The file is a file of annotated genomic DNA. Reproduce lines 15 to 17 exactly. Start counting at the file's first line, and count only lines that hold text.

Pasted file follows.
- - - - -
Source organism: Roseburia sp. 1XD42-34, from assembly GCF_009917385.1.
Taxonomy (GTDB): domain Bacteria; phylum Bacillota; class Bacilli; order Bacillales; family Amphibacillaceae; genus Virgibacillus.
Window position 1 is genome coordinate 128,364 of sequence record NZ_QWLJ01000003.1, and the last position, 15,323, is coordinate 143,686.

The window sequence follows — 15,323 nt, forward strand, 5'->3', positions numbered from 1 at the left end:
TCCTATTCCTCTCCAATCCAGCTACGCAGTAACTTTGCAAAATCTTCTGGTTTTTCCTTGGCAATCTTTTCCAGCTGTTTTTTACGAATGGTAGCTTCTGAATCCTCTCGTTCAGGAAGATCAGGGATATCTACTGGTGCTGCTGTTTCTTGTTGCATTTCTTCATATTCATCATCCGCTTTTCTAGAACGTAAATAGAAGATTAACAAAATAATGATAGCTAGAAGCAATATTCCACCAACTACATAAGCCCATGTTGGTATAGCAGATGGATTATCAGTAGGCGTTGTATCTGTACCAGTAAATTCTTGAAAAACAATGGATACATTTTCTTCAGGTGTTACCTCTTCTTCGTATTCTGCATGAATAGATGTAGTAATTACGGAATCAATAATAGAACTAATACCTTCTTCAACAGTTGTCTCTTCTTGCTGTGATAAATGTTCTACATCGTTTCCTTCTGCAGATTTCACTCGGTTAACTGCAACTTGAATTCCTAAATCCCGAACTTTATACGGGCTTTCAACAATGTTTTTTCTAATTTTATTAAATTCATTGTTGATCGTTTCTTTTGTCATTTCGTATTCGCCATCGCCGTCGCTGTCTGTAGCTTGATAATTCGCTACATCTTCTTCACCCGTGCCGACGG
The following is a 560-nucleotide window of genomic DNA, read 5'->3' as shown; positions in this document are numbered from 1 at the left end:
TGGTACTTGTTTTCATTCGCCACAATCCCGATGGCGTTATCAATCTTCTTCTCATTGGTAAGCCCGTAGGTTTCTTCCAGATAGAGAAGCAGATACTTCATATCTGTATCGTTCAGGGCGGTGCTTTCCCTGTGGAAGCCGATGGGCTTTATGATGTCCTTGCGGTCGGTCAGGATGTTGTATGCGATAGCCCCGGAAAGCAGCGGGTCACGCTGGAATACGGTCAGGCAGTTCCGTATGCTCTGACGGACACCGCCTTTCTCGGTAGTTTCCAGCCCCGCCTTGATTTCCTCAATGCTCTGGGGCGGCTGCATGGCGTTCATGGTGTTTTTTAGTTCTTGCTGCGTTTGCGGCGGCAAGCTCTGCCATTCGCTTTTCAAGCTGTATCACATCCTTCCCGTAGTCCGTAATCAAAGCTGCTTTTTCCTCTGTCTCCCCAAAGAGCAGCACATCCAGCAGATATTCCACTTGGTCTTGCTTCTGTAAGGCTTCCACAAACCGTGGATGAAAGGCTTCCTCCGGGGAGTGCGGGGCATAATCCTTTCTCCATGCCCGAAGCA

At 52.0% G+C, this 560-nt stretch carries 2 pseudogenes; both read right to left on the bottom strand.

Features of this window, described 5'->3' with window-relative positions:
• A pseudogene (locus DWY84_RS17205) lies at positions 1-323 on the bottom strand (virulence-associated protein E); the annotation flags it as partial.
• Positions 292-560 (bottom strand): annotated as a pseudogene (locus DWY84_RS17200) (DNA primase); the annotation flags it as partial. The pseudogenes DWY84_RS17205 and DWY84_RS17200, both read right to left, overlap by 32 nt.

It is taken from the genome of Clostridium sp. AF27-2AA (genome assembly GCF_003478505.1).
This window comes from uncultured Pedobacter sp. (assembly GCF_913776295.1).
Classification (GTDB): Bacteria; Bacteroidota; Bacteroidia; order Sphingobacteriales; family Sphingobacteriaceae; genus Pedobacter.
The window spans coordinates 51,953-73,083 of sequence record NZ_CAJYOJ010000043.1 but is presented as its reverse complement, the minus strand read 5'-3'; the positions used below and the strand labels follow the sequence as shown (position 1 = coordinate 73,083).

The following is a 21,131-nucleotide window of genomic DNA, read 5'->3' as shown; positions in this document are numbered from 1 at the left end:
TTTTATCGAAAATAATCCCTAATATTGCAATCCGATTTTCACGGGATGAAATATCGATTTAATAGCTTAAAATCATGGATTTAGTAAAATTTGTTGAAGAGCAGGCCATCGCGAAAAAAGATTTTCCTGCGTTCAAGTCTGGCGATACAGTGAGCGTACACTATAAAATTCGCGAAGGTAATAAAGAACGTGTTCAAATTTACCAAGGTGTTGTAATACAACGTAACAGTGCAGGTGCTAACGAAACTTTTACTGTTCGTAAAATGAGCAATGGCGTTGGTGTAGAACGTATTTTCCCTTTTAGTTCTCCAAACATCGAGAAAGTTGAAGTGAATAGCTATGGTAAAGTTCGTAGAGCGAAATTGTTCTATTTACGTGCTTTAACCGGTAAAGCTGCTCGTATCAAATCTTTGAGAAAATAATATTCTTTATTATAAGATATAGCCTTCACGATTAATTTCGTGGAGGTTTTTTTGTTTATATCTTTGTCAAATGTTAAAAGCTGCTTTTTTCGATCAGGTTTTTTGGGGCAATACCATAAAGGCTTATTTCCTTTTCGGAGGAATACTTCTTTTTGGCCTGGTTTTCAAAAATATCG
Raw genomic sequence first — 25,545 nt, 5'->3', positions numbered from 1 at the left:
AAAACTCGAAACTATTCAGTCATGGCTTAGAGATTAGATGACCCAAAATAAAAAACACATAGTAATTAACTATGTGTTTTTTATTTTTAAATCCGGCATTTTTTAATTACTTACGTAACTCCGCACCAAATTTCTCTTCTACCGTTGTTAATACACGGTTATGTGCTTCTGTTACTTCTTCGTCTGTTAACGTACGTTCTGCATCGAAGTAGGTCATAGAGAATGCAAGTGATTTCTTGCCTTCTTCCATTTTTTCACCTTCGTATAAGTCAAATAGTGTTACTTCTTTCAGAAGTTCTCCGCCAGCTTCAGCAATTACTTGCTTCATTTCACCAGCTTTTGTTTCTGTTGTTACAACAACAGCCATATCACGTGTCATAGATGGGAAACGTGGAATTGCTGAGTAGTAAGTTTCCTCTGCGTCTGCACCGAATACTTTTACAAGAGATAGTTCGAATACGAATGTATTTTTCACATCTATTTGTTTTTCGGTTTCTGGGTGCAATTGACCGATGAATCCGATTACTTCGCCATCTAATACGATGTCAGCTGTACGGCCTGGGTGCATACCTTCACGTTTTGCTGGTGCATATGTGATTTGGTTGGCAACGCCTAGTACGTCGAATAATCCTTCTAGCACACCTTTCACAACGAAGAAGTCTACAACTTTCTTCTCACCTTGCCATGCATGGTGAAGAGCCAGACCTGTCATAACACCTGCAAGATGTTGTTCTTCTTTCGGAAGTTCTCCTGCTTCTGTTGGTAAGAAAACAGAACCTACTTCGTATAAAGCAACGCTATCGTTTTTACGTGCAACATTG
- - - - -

The window spans coordinates 51,953-73,083 of sequence record NZ_CAJYOJ010000043.1 but is presented as its reverse complement, the minus strand read 5'-3'; the positions used below and the strand labels follow the sequence as shown (position 1 = coordinate 73,083).

The following is a 21,131-nucleotide window of genomic DNA, read 5'->3' as shown; positions in this document are numbered from 1 at the left end:
TTTTATCGAAAATAATCCCTAATATTGCAATCCGATTTTCACGGGATGAAATATCGATTTAATAGCTTAAAATCATGGATTTAGTAAAATTTGTTGAAGAGCAGGCCATCGCGAAAAAAGATTTTCCTGCGTTCAAGTCTGGCGATACAGTGAGCGTACACTATAAAATTCGCGAAGGTAATAAAGAACGTGTTCAAATTTACCAAGGTGTTGTAATACAACGTAACAGTGCAGGTGCTAACGAAACTTTTACTGTTCGTAAAATGAGCAATGGCGTTGGTGTAGAACGTATTTTCCCTTTTAGTTCTCCAAACATCGAGAAAGTTGAAGTGAATAGCTATGGTAAAGTTCGTAGAGCGAAATTGTTCTATTTACGTGCTTTAACCGGTAAAGCTGCTCGTATCAAATCTTTGAGAAAATAATATTCTTTATTATAAGATATAGCCTTCACGATTAATTTCGTGGAGGTTTTTTTGTTTATATCTTTGTCAAATGTTAAAAGCTGCTTTTTTCGATCAGGTTTTTTGGGGCAATACCATAAAGGCTTATTTCCTTTTCGGAGGAATACTTCTTTTTGGCCTGGTTTTCAAAAATATCG